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Test your network on small data sets, and make sure everything works, before running on big data sets.
Use Tasks ▸ Generate Static Work Items (See static vs. dynamic) to get a sense of the work to be done before cooking the network.
Work items on the HDA Processor TOP node and the ROP Fetch TOP node run out-of-process. This means that these Processor nodes have to start a new Houdini session for each of their work items. As a result, more time may be spent starting the process for a work item than is spent to do the actual work, and this can slow down the load times for your work items.
There are two ways to avoid this issue:
The ROP Fetch TOP and HDA Processor TOP support batch cooking. This is the process by which multiple frames of work are cooked as a single process. For example, you can turn on the All Frames in One Batch parameter on the ROP Fetch TOP node, the ROP Geometry TOP node, and other Processor nodes to cook an entire frame range with a single process instead of using one process per frame.
The ROP Fetch TOP and HDA Processor TOP support PDG Services. Services are long-running pools of processes that can cook multiple work items at the same time. Services also avoid the cost of starting up a Houdini session since the Service worker processes are pre-created and reused by your work items.
Use “pull” attribute references. Use
@attributesyntax in parameters to control what gets done (see pull and push references). Not only is it much easier than pushing attributes or writing custom code, PDG has an important feature that lets you resume a cook after being interrupted – but only if you used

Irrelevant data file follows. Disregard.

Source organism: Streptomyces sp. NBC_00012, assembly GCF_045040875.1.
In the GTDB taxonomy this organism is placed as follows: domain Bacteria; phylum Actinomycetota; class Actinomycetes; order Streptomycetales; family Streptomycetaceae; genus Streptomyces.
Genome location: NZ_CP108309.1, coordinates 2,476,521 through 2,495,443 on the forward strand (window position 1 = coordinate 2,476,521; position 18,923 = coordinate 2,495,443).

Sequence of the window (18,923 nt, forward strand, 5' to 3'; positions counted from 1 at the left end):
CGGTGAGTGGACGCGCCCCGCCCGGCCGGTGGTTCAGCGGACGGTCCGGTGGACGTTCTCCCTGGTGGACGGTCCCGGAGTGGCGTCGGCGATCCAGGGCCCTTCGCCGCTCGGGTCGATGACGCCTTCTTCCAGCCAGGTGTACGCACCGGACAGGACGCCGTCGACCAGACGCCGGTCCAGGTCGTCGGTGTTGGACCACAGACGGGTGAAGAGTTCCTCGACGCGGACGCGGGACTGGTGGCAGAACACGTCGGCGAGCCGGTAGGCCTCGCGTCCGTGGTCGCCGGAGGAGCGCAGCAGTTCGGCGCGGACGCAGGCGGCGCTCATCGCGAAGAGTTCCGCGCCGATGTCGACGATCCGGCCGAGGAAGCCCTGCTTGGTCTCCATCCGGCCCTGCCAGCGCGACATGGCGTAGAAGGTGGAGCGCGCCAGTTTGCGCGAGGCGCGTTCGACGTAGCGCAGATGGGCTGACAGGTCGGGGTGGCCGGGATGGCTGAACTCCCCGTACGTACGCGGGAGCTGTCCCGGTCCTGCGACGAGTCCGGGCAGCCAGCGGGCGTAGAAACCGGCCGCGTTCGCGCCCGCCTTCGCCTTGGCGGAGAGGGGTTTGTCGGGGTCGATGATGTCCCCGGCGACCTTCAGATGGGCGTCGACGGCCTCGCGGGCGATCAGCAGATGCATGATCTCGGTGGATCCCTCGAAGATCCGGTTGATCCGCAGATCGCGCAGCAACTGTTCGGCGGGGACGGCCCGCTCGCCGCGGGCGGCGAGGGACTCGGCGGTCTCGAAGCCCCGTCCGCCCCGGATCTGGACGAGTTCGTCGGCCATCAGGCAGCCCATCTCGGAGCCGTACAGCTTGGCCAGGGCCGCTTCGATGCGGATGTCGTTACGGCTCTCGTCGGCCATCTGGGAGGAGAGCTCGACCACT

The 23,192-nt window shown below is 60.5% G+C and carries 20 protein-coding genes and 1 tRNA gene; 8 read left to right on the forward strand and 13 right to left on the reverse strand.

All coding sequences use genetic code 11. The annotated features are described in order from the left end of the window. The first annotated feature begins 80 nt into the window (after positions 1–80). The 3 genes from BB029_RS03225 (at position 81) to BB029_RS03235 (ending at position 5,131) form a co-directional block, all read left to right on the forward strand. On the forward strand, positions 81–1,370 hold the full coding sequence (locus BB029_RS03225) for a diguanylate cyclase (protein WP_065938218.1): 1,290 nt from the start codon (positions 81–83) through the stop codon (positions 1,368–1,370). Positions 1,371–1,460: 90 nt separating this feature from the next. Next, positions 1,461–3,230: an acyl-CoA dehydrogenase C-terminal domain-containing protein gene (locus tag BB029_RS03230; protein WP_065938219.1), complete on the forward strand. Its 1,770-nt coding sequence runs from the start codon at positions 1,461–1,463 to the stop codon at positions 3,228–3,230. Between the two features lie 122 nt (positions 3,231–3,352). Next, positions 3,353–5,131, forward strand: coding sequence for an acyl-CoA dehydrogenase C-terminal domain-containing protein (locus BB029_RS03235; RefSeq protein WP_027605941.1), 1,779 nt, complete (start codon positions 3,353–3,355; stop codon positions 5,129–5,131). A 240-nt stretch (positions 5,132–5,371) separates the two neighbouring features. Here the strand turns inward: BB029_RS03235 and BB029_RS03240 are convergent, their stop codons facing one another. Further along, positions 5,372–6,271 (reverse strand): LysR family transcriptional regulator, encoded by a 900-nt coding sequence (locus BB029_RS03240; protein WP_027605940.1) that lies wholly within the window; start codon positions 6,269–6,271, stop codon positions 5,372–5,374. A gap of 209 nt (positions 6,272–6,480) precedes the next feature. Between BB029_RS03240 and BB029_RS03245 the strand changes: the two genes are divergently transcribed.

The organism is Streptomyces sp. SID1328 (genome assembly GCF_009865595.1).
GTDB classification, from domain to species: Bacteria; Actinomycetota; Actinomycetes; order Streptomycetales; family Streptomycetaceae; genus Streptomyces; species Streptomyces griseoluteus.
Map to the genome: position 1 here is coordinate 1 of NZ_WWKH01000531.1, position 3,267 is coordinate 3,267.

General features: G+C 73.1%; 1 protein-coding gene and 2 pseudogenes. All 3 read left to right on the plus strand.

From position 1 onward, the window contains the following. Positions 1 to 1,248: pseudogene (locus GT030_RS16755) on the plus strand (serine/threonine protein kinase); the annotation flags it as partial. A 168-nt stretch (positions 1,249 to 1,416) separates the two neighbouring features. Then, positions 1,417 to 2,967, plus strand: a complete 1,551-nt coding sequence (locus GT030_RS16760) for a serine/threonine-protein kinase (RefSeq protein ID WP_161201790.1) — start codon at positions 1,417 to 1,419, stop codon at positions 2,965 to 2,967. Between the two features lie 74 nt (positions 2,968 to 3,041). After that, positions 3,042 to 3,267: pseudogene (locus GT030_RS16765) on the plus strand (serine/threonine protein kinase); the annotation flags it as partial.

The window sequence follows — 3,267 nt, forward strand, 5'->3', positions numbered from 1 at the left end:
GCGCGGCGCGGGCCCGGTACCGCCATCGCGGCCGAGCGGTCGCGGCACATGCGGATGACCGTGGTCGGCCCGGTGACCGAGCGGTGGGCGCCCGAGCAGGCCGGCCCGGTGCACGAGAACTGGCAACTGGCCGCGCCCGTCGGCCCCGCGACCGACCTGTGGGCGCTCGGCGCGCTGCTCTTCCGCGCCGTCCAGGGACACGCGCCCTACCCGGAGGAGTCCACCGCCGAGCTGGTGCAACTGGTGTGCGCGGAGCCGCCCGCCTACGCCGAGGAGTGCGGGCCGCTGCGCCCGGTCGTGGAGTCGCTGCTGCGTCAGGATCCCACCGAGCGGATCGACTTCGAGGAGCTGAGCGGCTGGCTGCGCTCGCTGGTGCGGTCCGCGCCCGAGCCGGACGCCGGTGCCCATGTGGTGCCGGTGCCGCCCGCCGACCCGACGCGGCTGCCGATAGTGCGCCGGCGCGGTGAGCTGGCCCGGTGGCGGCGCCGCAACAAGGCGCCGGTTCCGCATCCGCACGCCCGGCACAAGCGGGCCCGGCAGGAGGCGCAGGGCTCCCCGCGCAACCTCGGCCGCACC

@attributesyntax so PDG can predict what output files would have been named.
In interactive Houdini, attribute references come from the currently selected item. When other networks (such as SOP networks for generating geometry and COP2 networks for compositing renders) in the HIP file have
@attributevalues, the “current” values of those references are driven by which work item is selected in the network interface.
You can, for example, set a viewer pane to show the SOP network output, and then click around the work items in the TOP network, showing the different geometry output by the different items.
You can also take advantage of this to quickly preview output geometry. The Show Output shelf tool creates a Geometry object, and inside create a File SOP, then sets the File node’s path to
`@pdg_output`(the backticks are necessary to escape the expression since the path is a string parameter). When you view the network in a viewer, as you click work items around the TOP network, you can see their geometry output. You can then delete the object/network when you're done inspecting geometry output.
See attribute references for more information.
Do not generate simulation frames in parallel. When generating simulation output using the ROP Geometry Output node, go to the ROP Fetch tab and turn on All Frames in One Batch.
If you leave this option off, the separate frames will be generated in parallel. However, since simulations must cook everything up to the frame to render, this leads to a situation where to generate frame 2, Houdini must cook frames 1 and 2, to generate frame 3 it must cook frames 1, 2, and 3, and so on. This is very inefficient.
See file paths for more information.
Try to separate temporary “work in progress” files from “final output” files in separate directories. For example, generate intermediate geometry files in
__PDG_TEMP__/geo, and final geometry files in
__PDG_DIR__/geo. This makes it easier to find the important output, and lets you clear out the temp files wholesale to force a rebuild.
You may want to avoid using destructive file operations (move/rename, remove). They can make files appear to be missing, triggering the dependency system to do extra work.